In yet a further embodiment, the camera 110 may be configured to detect and/or estimate one or more speeds of the one or more individuals. For example, the camera 110 may determine whether or not an individual is standing still (e.g., not traveling, not moving, etc.) and/or whether or not an individual is moving (e.g., traveling). When the individual is moving, the camera 110 may determine a speed at which the individual is traveling (e.g., feet per second, meter per second, etc.). Accordingly, each individual may be associated with a corresponding traveling speed which may be expressed as a correlation function, such as F(detected individual I, detected speed Sn) where n is one particular detected speed. In some embodiments, the detected individual may be associated with a plurality of speeds, especially when the individual's speed varies during travel. For example, an individual may be associated with running at 5 miles per hour (mph) at certain points, and/or walking at 1 mph at bottleneck points. Accordingly, the camera 110 may detect a variance of speeds of the one or more detected individuals. The variance of speeds may be indicative of flow information of the detected individuals, including flow rate information, flow direction and/or other flow characteristics (e.g., steady versus unsteady flow, laminar versus turbulent flow, etc.). For example, the flow information may include information on various flow characteristics, such as average value of the speed in which the detected individuals are moving in different regions of space. The flow information may also include information related to directions of movement and the variation of different kinds of movements with a region of space.

In an embodiment, the variance of speeds may generally refer to a variety of speeds of individuals who are moving (e.g., walking, running, etc.) within a space. Using probability theory and statistics methods, variance of speeds may measure how far a set of numbers are spread out, wherein a variance of zero indicates that all the values are identical. In an embodiment, a variance of zero may indicate that all detected individuals are moving at the same speed whereas a high variance may indicate that individuals are moving at significantly different speeds.

A plurality of individuals who move relatively at the same speed generally are able to move to a particular destination (e.g., exit) faster than individuals moving a varying speeds. In addition, individuals moving at the same speed generally do not cause crowd events and/or do not contribute to shockwaves during crowd events. In an embodiment, the variance of speeds may be used to determine the flow information of a plurality of individuals, such as how efficiently the individuals are moving within a given space. For example, low variance of speeds and/or high flow rates may indicate that individuals are efficiently moving to a particular destination. In contrast, high variance of speeds and high values of crowd pressure may indicate that individuals are inefficiently moving to a particular destination or moving in a dangerous manner, with an increased likelihood of a current and/or impending crowd event. For example, if within a region of space, some individuals are moving very fast and some are moving very slow (or not moving at all), this may be indicative of a high variance of speeds.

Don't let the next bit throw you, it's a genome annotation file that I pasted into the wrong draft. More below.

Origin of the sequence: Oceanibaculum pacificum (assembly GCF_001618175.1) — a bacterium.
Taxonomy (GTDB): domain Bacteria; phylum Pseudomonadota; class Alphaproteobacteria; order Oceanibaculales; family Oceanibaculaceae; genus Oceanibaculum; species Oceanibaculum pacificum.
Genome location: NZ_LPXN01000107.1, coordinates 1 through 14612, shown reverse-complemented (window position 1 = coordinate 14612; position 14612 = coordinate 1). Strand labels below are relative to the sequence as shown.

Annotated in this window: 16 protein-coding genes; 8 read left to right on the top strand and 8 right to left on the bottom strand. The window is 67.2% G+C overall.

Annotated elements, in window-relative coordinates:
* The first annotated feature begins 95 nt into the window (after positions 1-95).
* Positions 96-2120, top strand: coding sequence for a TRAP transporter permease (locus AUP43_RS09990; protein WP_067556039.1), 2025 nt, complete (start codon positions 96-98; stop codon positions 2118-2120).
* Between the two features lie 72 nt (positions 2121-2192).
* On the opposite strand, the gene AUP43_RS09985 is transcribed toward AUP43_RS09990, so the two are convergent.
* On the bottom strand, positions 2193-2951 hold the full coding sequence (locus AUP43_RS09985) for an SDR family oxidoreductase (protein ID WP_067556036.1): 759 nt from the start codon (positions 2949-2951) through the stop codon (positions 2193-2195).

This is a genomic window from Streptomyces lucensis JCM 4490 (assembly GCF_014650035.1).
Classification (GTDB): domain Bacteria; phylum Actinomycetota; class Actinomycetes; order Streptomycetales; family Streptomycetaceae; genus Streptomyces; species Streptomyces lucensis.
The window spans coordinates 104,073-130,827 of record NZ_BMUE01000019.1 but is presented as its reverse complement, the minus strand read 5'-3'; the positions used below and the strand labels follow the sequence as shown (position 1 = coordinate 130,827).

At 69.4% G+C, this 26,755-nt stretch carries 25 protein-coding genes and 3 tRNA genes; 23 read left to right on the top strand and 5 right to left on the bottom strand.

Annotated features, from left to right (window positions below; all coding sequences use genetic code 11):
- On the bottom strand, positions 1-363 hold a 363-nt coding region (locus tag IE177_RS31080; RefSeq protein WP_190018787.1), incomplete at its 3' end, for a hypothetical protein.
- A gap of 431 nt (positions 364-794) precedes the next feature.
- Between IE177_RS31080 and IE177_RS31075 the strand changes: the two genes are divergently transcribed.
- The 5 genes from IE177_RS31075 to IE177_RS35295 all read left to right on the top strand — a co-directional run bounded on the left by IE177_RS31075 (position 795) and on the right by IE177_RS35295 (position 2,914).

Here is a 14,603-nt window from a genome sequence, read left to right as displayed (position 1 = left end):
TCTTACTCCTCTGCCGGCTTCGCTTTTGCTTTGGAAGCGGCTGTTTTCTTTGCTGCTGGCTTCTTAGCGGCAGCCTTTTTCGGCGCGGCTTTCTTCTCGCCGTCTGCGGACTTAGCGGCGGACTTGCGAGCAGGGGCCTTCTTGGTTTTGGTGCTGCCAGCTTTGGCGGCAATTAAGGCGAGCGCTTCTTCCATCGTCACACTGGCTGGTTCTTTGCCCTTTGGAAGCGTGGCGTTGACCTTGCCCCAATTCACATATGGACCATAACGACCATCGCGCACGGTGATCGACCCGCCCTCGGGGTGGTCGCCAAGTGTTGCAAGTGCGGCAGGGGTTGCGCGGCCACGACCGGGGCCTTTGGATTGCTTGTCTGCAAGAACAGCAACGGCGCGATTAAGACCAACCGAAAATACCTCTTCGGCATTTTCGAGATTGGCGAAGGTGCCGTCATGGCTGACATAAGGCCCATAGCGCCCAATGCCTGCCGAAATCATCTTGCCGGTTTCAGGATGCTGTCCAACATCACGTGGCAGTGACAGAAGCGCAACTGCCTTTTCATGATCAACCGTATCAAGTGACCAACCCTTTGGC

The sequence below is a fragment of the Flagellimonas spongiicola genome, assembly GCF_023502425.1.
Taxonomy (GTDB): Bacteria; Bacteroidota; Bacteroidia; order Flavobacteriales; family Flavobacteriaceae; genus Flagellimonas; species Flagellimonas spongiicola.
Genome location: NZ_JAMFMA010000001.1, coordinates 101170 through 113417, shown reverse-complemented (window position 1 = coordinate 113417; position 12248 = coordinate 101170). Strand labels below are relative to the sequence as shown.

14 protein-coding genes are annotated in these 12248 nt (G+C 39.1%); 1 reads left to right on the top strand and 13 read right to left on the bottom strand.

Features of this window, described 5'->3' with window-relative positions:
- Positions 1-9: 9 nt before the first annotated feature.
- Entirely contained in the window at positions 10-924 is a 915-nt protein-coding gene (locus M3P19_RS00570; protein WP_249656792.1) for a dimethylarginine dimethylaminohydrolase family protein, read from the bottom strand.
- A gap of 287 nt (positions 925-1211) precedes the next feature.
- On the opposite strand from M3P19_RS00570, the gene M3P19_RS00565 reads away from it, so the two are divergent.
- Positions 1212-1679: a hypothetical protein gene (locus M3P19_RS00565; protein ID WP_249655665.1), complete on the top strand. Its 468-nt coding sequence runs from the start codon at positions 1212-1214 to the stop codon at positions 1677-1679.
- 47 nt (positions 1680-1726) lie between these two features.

In a further embodiment, the camera 110 may be configured to provide visual feedback of obstacles in the path of the unmanned aerial vehicle 102 for any purpose, such as, but not limited to, navigation guidance to the unmanned aerial vehicle 102. It should be understood that various types of cameras are contemplated, including night-vision enabled cameras, infrared sensing cameras, X-ray imaging devices, line scan imaging devices, etc.

In some embodiments, the camera 110 may be placed on the unmanned aerial vehicle 102 such that the camera may provide visual feedback in 360 degrees on a horizontal plane and/or 360 degrees on a vertical plane of the unmanned aerial vehicle 102. In some embodiments, the camera 110 may include a plurality of cameras to provide visual feedback in all directions surrounding the unmanned aerial vehicle 102 such that there are no obscurations of the visual field (e.g., blind spots). In further embodiments, the camera 110 may be embedded within the housing unit 104 so as to prevent any negative effects to the aerodynamics of the unmanned aerial vehicle 102.